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Announcements: Asia Society Fellowship, Penn State PhD Program, Call for Papers


The Bernard Schwartz Fellows Program

The Bernard Schwartz Fellows Program seeks to contribute to a better understanding of policy challenges and opportunities related to the growing importance of Asia in the international political arena and global economy. The program selects highly qualified professionals to serve as resident Fellows at Asia Society’s headquarters in New York City for up to one year. During the course of their residencies, Fellows direct a major and original policy project, including writing a policy relevant publication for Asia Society.

Additionally, Asia Society relies on Fellows to provide in-house expertise via the media. Opportunities to present their work and/or participate in panel discussions, conferences, and other events at the Society’s Centers in the United States and Asia are also arranged. In these ways, Fellows play an important role in the Society’s mission of promoting policy dialogue and public education on Asia.

The application process is highly competitive. Candidates are drawn internationally from the fields of government, academia, journalism, business, and civil society. Nominations are by invitation or application. The requirements for Bernard Schwartz Fellows include a solid record of distinction, a soundly conceived project proposal with clear policy relevance, and a commitment to engaging the policy community and the broader public. The Program does not fund pre- or postdoctoral research or work toward a degree. A minimum of 10 years of experience is required; this is a senior level position.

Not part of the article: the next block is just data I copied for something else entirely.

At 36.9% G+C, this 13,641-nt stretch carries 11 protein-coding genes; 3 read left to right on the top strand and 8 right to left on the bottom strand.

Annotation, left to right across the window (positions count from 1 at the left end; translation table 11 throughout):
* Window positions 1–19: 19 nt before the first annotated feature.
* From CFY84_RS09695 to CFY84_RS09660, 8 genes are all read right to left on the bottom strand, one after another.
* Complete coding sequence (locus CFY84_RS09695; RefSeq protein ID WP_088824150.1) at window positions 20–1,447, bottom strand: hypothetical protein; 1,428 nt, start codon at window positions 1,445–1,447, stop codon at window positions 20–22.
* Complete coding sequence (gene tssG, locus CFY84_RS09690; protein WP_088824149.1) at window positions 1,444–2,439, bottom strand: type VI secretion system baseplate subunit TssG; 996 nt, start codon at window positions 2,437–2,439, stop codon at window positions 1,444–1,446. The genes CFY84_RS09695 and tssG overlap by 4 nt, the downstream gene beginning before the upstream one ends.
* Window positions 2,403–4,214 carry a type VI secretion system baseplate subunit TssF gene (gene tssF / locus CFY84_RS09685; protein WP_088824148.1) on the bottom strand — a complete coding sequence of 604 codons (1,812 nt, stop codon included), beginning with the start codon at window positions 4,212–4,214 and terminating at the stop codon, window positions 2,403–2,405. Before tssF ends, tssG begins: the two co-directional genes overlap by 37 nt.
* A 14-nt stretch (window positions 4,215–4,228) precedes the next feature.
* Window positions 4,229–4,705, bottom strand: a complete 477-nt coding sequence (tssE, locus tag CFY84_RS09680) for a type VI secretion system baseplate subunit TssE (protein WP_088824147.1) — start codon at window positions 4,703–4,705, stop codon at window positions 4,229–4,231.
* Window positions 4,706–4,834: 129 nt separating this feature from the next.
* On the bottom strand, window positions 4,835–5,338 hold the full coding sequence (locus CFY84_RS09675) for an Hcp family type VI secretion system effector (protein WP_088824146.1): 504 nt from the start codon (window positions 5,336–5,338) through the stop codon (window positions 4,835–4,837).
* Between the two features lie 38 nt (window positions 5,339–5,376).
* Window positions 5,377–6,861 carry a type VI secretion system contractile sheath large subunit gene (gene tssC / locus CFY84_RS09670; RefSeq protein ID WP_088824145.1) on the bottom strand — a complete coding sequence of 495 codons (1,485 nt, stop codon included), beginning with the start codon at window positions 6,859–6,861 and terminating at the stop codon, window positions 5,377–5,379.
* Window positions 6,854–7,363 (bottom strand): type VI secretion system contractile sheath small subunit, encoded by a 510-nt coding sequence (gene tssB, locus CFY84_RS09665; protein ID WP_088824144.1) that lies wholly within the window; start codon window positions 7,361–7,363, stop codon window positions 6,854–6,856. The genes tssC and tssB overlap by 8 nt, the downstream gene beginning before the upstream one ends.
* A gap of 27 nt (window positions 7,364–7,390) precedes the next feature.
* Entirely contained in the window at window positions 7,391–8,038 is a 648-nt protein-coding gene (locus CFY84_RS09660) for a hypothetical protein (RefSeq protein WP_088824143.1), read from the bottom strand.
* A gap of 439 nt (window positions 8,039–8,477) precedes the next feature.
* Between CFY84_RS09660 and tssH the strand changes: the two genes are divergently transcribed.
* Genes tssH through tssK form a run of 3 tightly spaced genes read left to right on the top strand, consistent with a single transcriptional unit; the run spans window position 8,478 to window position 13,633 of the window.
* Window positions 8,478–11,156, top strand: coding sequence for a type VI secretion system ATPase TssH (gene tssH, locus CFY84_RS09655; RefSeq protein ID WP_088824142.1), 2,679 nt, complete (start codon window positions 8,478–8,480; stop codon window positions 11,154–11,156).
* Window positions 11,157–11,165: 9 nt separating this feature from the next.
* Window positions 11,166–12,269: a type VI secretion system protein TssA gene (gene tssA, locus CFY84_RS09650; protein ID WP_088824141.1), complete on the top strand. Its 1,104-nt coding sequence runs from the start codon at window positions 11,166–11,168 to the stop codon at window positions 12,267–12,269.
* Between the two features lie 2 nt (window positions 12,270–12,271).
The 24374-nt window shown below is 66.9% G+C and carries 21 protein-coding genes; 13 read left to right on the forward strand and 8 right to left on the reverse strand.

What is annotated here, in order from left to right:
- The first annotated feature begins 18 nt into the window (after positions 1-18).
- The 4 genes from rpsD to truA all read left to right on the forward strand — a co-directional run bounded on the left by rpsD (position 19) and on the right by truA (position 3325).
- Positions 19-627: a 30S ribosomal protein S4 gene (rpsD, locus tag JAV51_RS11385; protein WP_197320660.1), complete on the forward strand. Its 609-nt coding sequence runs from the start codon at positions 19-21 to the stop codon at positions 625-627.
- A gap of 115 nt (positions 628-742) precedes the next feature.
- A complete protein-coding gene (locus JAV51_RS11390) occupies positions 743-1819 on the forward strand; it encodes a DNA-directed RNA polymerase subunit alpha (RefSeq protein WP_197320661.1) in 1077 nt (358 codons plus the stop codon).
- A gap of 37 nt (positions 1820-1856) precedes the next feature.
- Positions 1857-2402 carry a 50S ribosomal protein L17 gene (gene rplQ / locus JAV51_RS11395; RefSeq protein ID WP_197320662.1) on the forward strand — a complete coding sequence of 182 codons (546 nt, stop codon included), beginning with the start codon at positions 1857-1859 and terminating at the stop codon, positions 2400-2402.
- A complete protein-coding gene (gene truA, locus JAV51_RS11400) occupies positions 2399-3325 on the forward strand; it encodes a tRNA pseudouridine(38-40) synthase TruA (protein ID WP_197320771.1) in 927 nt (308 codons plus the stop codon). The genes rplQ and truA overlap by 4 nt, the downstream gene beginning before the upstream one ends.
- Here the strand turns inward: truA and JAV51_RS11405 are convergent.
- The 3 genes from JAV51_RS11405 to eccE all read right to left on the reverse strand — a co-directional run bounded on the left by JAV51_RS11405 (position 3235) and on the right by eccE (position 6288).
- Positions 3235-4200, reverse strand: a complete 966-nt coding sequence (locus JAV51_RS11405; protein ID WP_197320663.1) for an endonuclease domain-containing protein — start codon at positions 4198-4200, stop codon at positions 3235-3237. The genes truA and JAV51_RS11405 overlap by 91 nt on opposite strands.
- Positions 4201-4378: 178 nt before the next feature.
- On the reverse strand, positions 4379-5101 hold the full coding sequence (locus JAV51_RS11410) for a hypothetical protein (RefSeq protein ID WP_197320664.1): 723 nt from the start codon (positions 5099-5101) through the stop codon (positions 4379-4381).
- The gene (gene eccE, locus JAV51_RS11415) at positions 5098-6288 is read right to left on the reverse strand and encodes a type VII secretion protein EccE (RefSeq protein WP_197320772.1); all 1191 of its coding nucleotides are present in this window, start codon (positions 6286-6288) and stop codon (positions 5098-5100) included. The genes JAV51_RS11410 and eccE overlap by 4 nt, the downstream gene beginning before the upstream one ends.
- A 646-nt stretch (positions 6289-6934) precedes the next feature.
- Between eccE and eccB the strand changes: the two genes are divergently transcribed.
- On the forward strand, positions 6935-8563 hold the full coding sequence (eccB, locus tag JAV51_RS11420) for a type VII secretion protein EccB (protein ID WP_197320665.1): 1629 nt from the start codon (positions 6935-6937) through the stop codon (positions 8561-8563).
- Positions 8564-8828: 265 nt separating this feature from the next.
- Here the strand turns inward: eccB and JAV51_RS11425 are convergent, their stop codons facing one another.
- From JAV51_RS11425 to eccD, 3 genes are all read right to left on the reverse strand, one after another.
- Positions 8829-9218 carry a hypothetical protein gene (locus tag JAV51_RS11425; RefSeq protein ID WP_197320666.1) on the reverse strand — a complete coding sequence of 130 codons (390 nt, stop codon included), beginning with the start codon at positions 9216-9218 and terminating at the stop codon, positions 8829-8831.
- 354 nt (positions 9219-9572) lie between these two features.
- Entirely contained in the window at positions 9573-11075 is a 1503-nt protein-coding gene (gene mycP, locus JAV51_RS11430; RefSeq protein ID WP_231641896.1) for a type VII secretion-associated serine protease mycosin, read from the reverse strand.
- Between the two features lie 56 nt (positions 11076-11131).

Asia Society is reaching out to our supporters as we seek nominations and applications for the 2013 Bernard Schwartz Fellows Program. Interested applicants who meet the profile and qualifications outlined above should send a cover letter, a detailed curriculum vitae, and project proposal to Johan Kharabi at with the subject line ³2013 Bernard Schwartz Fellow Application.²

For more information, please visit: < bf200&id=d3ef4d8cf4&e=c11b664f06>


Dual-title Ph.D. program in Asian Studies AND Chinese History, Comparative

Literature, Applied Linguistics, or Political Science at The Pennsylvania State University

The Departments of History, Comparative Literature, Applied Linguistics, And Political Science at the Pennsylvania State University are accepting applications for their dual-title Ph.D. program with Asian Studies (started in 2010). The Asian Studies dual-title degree program is an innovative step towards uniting Penn State’s new commitment to Asian Studies with its traditional disciplinary strengths in History, Comparative Literature, Applied Linguistics and Political Science. The Asia-related strengths and fields of study in each of the partner disciplines with Asian Studies are as follows:

1. The History Department is currently training specialists in early modern or modern Chinese history. It has faculty strengths in pre-modern Chinese history and intellectual history, the history of ethnicity and borderland regions, modern social and cultural history, and Christian missions to China.

2. The Comparative Literature Department is currently training intra-Asian And East-West comparatists using Chinese or Japanese. It has faculty strengths in modernism, transnational and diasporic literature, Sinophone studies, new media, book history, and post-colonial and gender studies.